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Penang farmers want to cash in on ‘miracle drug’ kratom as Putrajaya mulls blanket ban

Kratom is hailed by some as a cure for opioid addiction and illness but authorities are clamping down amid reports of abuse.

Penang farmers want to cash in on ‘miracle drug’ kratom as Putrajaya mulls blanket ban

Kratom leaves have been used for centuries as traditional medicine to treat diseases but addicts have abused them by mixing the leaves with psychoactive ingredients to induce a euphoric effect. (Photo: Amir Yusof)

BUKIT MERTAJAM, Penang: Mohd Saad Che May has spent most of his life being addicted to heroin.

The Bukit Mertajam resident was incarcerated 15 times in 40 years and admitted to stealing money to fuel his addiction.

“It was a living hell. I was in constant anxiety, thinking about how to get RM 50 (US$11.99) to buy the next tube to get high,” he said.

Mohd Saad Che May was imprisoned on 15 seaparate occasions in 40 years before drinking kratom helped him kick his heroin addiction. (Photo: Amir Yusof)

Mr Saad claimed he tackled his addiction when he started taking kratom, known locally as ketum. Kratom is a leaf hailed by locals for its pain-relieving and mildly stimulating effects.

He would pluck kratom leaves in his village, boil them for 4 to 5 hours, and drink the dark green fluid three times a day.

“It has a bitter taste but it is a miracle drug. The idea of taking heroin made me vomit after I started drinking ketum,” said Mr Saad, who now works at a local mosque.

“I’ve tried for years to kick my drug habit and it’s a huge relief to finally be able to get the proper medication,” he claimed.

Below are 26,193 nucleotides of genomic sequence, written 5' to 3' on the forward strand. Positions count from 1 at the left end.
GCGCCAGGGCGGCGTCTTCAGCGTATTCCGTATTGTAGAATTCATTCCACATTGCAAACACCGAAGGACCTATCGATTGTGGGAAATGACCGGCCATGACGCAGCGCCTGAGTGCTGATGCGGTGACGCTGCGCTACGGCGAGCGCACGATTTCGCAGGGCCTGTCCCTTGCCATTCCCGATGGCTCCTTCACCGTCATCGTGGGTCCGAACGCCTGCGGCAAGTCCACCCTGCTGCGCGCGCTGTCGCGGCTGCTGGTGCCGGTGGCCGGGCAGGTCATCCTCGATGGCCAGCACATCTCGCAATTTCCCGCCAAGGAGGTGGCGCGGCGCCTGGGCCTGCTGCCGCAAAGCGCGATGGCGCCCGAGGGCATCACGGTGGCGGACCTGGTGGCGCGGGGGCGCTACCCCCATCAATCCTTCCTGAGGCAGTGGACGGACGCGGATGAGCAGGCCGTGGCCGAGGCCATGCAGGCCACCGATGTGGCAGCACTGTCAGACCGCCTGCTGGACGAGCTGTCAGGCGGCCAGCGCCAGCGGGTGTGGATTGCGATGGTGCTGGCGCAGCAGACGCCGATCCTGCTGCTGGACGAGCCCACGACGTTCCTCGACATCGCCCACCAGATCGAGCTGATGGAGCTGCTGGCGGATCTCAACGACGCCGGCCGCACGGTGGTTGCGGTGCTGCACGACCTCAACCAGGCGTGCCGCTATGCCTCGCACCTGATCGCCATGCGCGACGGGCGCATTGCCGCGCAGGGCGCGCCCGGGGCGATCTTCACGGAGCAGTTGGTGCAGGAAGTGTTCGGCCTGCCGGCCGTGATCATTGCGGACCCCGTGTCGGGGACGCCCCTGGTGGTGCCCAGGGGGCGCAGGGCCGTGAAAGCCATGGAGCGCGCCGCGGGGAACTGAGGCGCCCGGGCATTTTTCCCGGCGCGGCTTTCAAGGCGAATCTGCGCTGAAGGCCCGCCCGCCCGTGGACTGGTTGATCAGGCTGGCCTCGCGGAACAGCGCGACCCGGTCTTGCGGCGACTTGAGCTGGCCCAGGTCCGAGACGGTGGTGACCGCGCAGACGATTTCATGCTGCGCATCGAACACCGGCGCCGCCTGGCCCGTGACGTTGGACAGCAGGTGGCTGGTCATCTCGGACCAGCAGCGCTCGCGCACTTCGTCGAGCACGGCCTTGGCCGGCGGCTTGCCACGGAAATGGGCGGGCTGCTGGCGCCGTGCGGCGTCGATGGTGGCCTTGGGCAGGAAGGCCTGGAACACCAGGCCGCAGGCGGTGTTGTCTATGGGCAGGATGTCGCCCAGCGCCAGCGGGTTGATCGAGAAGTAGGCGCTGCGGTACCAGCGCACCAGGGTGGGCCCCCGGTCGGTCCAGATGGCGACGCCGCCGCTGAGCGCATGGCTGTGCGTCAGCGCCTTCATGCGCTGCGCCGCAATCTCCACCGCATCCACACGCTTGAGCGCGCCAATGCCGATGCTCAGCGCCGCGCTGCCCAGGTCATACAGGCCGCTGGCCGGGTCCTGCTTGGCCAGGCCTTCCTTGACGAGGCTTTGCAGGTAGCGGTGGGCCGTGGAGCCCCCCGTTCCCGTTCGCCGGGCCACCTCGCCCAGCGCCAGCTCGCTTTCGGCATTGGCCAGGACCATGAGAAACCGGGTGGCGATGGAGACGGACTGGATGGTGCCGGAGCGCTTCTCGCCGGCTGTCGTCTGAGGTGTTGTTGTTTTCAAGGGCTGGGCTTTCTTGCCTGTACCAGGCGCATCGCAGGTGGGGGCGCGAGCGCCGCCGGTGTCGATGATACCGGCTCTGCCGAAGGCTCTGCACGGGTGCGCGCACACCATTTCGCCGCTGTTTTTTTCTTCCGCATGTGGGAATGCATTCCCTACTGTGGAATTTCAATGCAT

Kratom is part of the coffee family, and people in northern Malaysia have been consuming it for centuries to treat back pain, fever, cough as well as diseases such as diabetes and high blood pressure.

The parts of the kratom tree that are usually consumed are the leaves. (Photo: Amir Yusof)

However, it is regulated under Malaysia’s 1952 Poison Act, making it an offence to harvest or sell the plant. Growing the plant for personal consumption is considered a grey area.

The Malaysian government is considering amending this act, such that it would be an offence to plant kratom without permission.

According to Malaysia’s Deputy Health Minister Lee Boon Chye last July, the amendment will prohibit cultivation, planting, import, export, supply or ownership activities for psychoactive plants like kratom.

The move is to curb abuse of kratom, especially among young Malaysians, who mix it with cough syrup and caffeine.

Kratom leaves contain psychoactive ingredients that give stimulating, sedative and euphoric effects. They can also lead to addiction.

However, the amendments will be a tough pill to swallow for individuals like Mr Saad, who has been reliant on it to curb his heroin addiction.

Mohd Saad Che May drinks kratom three times in a day after each meal. (Photo: Amir Yusof)

“I am not addicted to kratom like how I was addicted to heroin. But (kratom) is a medicine for me, I drink it the right way,” he claimed. 

“Who knows what will happen if I stop drinking it,” he said.

Besides consumers like Mr Saad, farmers who grow kratom in Bukit Mertajam will also be impacted.


Mr Mohamad Nakhoin Ismail, who has a quarter-acre kratom farm near his home in Kampung Permatang Rawa, told CNA that he cultivates the plants for research purposes.

He had hoped that the government would consider legalising commercial cultivation of kratom after recognising its medicinal properties, as exporting the leaves to Europe and United States where it is consumed for medicinal purposes would be a profitable venture.

Mr Nakhoin claimed that a US researcher once offered him US$30 per kilogram to export his leaves, but he was unable to make the deal because he did not want to break the law.

Mr Nakhoin at his kratom farm in Permatang Rawa. He is unable to commercialise his business as selling kratom leaves is illegal. (Photo: Amir Yusof)